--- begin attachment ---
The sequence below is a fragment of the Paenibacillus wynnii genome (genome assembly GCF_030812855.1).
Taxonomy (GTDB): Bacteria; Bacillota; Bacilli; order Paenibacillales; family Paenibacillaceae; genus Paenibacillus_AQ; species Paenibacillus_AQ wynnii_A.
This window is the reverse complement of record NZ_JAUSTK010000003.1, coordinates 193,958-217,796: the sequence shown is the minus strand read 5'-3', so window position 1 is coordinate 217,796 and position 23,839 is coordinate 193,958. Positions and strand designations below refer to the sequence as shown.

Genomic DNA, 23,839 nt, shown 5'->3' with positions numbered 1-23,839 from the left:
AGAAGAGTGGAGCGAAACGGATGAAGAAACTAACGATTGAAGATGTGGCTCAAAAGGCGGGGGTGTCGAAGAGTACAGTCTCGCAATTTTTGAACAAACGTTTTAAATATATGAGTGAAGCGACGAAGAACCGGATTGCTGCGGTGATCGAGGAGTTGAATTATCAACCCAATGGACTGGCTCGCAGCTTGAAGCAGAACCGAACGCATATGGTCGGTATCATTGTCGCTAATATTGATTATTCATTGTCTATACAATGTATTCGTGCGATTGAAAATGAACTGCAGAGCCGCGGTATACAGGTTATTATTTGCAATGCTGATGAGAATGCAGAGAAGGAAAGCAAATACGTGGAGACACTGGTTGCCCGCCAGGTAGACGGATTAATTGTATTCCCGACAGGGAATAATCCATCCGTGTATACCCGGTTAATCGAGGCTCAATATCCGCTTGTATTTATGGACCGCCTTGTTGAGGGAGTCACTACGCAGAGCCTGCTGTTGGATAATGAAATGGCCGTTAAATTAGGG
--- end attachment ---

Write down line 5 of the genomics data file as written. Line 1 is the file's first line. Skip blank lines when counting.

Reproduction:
AGAAGAGTGGAGCGAAACGGATGAAGAAACTAACGATTGAAGATGTGGCTCAAAAGGCGGGGGTGTCGAAGAGTACAGTCTCGCAATTTTTGAACAAACGTTTTAAATATATGAGTGAAGCGACGAAGAACCGGATTGCTGCGGTGATCGAGGAGTTGAATTATCAACCCAATGGACTGGCTCGCAGCTTGAAGCAGAACCGAACGCATATGGTCGGTATCATTGTCGCTAATATTGATTATTCATTGTCTATACAATGTATTCGTGCGATTGAAAATGAACTGCAGAGCCGCGGTATACAGGTTATTATTTGCAATGCTGATGAGAATGCAGAGAAGGAAAGCAAATACGTGGAGACACTGGTTGCCCGCCAGGTAGACGGATTAATTGTATTCCCGACAGGGAATAATCCATCCGTGTATACCCGGTTAATCGAGGCTCAATATCCGCTTGTATTTATGGACCGCCTTGTTGAGGGAGTCACTACGCAGAGCCTGCTGTTGGATAATGAAATGGCCGTTAAATTAGGG